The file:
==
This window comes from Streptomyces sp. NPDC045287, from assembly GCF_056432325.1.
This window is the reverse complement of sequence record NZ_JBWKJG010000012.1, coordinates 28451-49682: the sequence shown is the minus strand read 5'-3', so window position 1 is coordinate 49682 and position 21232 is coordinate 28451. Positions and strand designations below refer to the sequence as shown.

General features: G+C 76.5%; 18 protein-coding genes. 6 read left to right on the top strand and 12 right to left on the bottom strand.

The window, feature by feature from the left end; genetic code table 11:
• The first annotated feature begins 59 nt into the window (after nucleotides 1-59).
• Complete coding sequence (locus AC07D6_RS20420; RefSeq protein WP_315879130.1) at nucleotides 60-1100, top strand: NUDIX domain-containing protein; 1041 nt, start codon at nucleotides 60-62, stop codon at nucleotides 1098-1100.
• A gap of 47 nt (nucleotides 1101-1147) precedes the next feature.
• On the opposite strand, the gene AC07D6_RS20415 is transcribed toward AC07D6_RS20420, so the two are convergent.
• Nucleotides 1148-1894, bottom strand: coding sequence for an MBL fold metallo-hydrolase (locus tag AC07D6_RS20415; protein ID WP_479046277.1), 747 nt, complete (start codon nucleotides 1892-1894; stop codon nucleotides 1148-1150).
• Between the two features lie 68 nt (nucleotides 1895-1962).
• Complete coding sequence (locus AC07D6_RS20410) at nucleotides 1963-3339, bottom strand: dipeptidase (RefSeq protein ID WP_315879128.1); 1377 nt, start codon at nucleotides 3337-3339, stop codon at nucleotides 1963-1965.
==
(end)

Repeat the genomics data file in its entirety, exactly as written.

This window comes from Streptomyces sp. NPDC045287, from assembly GCF_056432325.1.
This window is the reverse complement of sequence record NZ_JBWKJG010000012.1, coordinates 28451-49682: the sequence shown is the minus strand read 5'-3', so window position 1 is coordinate 49682 and position 21232 is coordinate 28451. Positions and strand designations below refer to the sequence as shown.

General features: G+C 76.5%; 18 protein-coding genes. 6 read left to right on the top strand and 12 right to left on the bottom strand.

The window, feature by feature from the left end; genetic code table 11:
• The first annotated feature begins 59 nt into the window (after nucleotides 1-59).
• Complete coding sequence (locus AC07D6_RS20420; RefSeq protein WP_315879130.1) at nucleotides 60-1100, top strand: NUDIX domain-containing protein; 1041 nt, start codon at nucleotides 60-62, stop codon at nucleotides 1098-1100.
• A gap of 47 nt (nucleotides 1101-1147) precedes the next feature.
• On the opposite strand, the gene AC07D6_RS20415 is transcribed toward AC07D6_RS20420, so the two are convergent.
• Nucleotides 1148-1894, bottom strand: coding sequence for an MBL fold metallo-hydrolase (locus tag AC07D6_RS20415; protein ID WP_479046277.1), 747 nt, complete (start codon nucleotides 1892-1894; stop codon nucleotides 1148-1150).
• Between the two features lie 68 nt (nucleotides 1895-1962).
• Complete coding sequence (locus AC07D6_RS20410) at nucleotides 1963-3339, bottom strand: dipeptidase (RefSeq protein ID WP_315879128.1); 1377 nt, start codon at nucleotides 3337-3339, stop codon at nucleotides 1963-1965.